What to Do if Prescribing Errors in Children Happen?

With a staggering number of prescription and over-the-counter drugs, the potential for medication errors is a concerning reality. In the United States, thousands of patients suffer adverse reactions or complications each year. But what if the error happens to children?

Prescribing errors in pediatric medication affect approximately 13% of pediatric prescriptions. Research shows that pediatric prescribing errors occur more frequently than in adults. It poses a higher likelihood of causing harm and severe consequences for the safety of children.

Common causes of prescribing errors

Prescribing errors in children often stem from various factors such as:

  • Lack of knowledge or experience in pediatric pharmacology
  • Miscommunication between health care professionals
  • Inadequate documentation of medical history
  • Complexity of dosing calculations based on weight and age

Understanding why these errors happen and implementing preventive measures is crucial in safeguarding the health of our little ones.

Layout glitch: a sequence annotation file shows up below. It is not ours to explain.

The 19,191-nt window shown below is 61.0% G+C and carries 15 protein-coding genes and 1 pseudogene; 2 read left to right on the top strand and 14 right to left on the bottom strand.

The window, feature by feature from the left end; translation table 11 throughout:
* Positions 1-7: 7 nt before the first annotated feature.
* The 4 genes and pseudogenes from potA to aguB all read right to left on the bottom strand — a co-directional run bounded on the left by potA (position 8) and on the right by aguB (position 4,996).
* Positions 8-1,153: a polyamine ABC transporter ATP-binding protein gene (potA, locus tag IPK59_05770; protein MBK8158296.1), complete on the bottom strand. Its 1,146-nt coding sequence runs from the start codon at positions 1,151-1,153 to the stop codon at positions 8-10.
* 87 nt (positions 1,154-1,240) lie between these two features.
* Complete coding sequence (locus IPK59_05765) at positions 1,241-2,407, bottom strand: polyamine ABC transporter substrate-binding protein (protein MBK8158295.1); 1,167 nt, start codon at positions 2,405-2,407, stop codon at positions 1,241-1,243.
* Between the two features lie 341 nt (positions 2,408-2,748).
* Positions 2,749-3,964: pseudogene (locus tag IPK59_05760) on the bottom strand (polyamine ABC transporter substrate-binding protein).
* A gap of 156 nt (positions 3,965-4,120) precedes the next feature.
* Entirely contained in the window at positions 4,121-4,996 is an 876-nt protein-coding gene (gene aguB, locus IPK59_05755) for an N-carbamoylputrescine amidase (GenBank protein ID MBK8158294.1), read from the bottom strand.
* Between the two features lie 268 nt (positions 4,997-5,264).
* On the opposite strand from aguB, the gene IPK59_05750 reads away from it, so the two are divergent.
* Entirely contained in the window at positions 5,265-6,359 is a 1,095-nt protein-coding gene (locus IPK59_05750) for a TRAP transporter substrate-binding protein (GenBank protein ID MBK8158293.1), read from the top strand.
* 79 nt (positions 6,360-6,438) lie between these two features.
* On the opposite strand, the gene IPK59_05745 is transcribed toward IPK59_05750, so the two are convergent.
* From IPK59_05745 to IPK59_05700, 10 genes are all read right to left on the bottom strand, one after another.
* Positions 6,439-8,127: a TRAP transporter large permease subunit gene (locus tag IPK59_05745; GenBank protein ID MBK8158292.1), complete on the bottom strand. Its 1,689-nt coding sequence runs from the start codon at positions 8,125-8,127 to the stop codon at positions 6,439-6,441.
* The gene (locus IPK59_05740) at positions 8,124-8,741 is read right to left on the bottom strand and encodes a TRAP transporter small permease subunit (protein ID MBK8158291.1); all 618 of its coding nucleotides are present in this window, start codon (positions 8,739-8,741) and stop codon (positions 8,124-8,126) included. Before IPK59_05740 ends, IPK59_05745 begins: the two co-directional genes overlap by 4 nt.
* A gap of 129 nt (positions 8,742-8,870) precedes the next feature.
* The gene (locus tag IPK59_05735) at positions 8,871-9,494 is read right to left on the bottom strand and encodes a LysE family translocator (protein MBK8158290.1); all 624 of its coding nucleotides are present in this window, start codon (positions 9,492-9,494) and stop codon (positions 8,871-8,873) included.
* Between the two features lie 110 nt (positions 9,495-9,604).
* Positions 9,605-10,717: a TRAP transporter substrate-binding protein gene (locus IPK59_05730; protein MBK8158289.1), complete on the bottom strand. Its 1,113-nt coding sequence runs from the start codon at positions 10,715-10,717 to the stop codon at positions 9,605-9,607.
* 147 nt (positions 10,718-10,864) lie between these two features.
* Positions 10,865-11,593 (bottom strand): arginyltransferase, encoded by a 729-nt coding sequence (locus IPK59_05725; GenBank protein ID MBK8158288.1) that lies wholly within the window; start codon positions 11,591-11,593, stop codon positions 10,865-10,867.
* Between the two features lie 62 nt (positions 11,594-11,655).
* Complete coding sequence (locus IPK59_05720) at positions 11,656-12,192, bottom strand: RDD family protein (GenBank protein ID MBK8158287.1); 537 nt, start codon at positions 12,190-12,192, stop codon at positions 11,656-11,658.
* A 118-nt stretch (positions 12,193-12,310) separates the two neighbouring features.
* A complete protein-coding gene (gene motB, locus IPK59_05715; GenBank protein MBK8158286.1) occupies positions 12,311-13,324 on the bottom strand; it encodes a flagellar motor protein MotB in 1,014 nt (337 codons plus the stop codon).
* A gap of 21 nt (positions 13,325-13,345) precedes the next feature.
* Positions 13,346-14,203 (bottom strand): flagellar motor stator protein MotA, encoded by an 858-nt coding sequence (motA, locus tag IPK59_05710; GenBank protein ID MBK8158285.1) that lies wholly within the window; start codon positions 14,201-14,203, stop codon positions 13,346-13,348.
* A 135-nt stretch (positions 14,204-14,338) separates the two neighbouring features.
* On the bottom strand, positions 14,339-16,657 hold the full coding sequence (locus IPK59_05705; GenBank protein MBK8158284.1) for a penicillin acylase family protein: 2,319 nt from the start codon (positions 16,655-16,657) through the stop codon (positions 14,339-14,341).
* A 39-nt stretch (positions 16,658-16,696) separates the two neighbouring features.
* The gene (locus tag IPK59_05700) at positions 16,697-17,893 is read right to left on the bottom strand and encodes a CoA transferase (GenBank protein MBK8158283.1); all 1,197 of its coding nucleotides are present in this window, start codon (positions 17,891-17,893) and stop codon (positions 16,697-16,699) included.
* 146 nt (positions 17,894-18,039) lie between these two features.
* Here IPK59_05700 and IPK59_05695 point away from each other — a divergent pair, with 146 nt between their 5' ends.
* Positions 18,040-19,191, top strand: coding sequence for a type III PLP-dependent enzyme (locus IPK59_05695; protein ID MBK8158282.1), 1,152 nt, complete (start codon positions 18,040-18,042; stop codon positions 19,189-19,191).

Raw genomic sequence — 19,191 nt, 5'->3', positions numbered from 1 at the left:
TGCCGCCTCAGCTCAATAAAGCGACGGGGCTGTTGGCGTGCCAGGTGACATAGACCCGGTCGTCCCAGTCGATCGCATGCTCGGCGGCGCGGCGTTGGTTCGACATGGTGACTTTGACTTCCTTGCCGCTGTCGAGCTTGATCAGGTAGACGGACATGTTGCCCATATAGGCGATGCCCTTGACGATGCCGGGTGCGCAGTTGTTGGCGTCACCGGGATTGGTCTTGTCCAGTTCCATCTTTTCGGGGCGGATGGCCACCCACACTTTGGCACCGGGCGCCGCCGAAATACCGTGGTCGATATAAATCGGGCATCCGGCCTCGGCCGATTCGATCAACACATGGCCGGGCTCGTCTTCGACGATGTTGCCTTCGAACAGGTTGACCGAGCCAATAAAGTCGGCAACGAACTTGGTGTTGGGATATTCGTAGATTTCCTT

Suing for prescribing errors

When their child is subjected to incorrect dosages or administered the wrong medications, it can severely affect their well-being. Incorrect dosages may result in under or overmedication. This can lead to potential harm or ineffective treatment. Administering the wrong medication can expose the child to unnecessary risks and side effects. These errors can have long-lasting impacts on the child’s physical and emotional health.

Parents or guardians may consider pursuing legal action in cases of prescribing errors in children. Families may seek legal recourse for accountability and compensation. It would be wise to consult with legal professionals specializing in medical malpractice so they can explore their options. Attorneys can help determine if they have grounds for a lawsuit.

To pursue legal action, they must gather all relevant medical records and evidence to support their claim. They must prove that the prescribing error caused harm to their child and that they could have prevented what happened if they had supplied a proper prescription.

While lawsuits cannot reverse the damage, they can provide financial support for medical expenses and ongoing care. This may help alleviate the emotional toll experienced by the child and their family. Pursuing legal recourse holds health care providers accountable and highlights the importance of patient safety in pediatric care.